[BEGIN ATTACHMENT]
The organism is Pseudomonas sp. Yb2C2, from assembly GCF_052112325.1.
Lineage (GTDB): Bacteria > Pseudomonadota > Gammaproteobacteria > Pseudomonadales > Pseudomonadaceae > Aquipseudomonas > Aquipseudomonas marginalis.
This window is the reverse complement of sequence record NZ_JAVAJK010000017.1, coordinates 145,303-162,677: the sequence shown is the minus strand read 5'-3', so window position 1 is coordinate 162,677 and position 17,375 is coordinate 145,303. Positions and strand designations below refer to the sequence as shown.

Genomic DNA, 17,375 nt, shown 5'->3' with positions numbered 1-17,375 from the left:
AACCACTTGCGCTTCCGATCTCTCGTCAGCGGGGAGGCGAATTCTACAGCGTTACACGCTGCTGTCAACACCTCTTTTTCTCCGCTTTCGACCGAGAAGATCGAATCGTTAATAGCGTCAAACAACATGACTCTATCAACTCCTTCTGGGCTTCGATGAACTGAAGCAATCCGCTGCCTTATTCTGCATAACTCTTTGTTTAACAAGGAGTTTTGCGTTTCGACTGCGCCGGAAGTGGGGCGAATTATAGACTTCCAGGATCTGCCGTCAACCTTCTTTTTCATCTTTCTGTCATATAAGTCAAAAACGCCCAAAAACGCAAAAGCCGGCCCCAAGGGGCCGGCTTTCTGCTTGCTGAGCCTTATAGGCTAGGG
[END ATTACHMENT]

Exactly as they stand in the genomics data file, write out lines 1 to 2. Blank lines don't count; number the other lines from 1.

The organism is Pseudomonas sp. Yb2C2, from assembly GCF_052112325.1.
Lineage (GTDB): Bacteria > Pseudomonadota > Gammaproteobacteria > Pseudomonadales > Pseudomonadaceae > Aquipseudomonas > Aquipseudomonas marginalis.